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Sorry Joe, but COs can look more deeply into an I-140, especially during the interview. There is NO law that prevents a CO from making sure that the applicant and the job are legit....while a CO cannot deny an I 140 application outright, a CO can set it aside under 221g, and return said petition to USCIS (and the Kentucky Consular Center) explaining why something appears to be amiss....and then USCIS and the KCC will investigate further...I sent several I-140s back to the KCC while working...a few times because the applicants did not appear qualified for the jobs they were seeking (and the 'evidence' had been manufactured), a few times because the job had not been advertised in such a way as to truly search for a qualified American citizen worker, once for identity fraud, twice for overstays that had not been revealed (which turned into an ineligibility for misrep and fraud) and a couple of times for huge inconsistencies in the advertised wage versus the real one (ie., more bogus baloney from the company and attorney) and a couple of times for major fraud when the applicant's 'diploma from some university turned out to be fake, as well as doctored work experience....so yes, Joe, a CO is actually tasked with determining the overall eligibility of an applicant, for tourist visas, H1bs and work visas, marriage visas, you name it...now remind us all again, Joe....just how long did you work as a CO?

BTW Joe, none of the petitions I returned were ever re-approved or reaffirmed.... all were eventually denied...and the reason for my high success rate was that I pursued these cases intensely when I smelled something rotten, documented my findings carefully and did a lot of background work (like calling employers) to get the real story and compare it with what I was being told at the window). I did all of this (and more) before sending a case back for review....to make doubly sure that the case was bad rather than iffy....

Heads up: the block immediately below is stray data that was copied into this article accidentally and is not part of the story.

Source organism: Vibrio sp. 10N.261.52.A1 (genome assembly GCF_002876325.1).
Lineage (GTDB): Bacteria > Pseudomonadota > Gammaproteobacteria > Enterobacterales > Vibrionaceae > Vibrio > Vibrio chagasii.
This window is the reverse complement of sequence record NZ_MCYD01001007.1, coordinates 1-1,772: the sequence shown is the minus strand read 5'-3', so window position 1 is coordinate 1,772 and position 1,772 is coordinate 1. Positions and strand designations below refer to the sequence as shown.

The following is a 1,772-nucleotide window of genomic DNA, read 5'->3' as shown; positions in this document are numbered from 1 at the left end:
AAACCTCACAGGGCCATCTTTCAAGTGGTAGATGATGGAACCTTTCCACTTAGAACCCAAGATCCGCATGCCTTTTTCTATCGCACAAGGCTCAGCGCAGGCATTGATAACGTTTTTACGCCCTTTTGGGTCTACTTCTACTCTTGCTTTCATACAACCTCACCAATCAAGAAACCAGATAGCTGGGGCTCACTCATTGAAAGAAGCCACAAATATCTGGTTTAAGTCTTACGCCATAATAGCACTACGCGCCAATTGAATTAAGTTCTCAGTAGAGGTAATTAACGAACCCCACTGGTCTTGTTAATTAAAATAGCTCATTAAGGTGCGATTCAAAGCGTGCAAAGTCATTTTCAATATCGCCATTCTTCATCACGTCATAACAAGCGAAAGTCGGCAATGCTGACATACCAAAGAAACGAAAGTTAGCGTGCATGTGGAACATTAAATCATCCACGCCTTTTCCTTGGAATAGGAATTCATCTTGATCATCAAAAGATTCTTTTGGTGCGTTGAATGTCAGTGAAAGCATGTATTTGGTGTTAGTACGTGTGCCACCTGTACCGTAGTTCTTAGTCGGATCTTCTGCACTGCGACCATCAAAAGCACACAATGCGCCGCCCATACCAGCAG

the only reason a CO cannot deny outright such a case is because the petition itself is approved within the borders of the United States, by another government agency. But COs can and are encouraged to do far more than 'rubber stamp' some application just because the petition was approved in the US...(the vast majority of petitions, whether H1bs, I-140s, etc, are 'adjudicated' mostly by stay-at-home housewives, who are paid more per case for approvals than for denials, but who lack the keen sense of awareness regarding real diplomas, work experience that has been faked, foreign documents from numerous countries, etc)....and these housewives have never and never will interview an applicant, the job reserved for COs at which time the applicant's eligibility for a particular visa type is more thoroughly examined....by law.

Edited by Noah Lott

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Hey Joe...perhaps during your tenure as a CO you forgot to read this: (from USCIS's website regarding I-140's)


If a DOS consular officer discovers during the course of a visa interview that the underlying petition should not have been approved, or is no longer approvable, the petition may be referred back to USCIS. In such cases, the returned petition should be accompanied by a memorandum explaining the reasons the approved petition should be revoked. Once returned, a USCIS officer will review the petition and DOS's findings, and may either:

  • Find that the petition is not revocable and return the petition to DOS with an explanation of the decision not to revoke the petition;
  • Issue a Notice of Intent to Revoke to the petitioner; or, if warranted,
  • Issue a Notice of Automatic Revocation to the petitioner."

So your statement about COs not being able to question things in an I-140 is....not true.  Of course, had you ever really been a CO, you would have known that.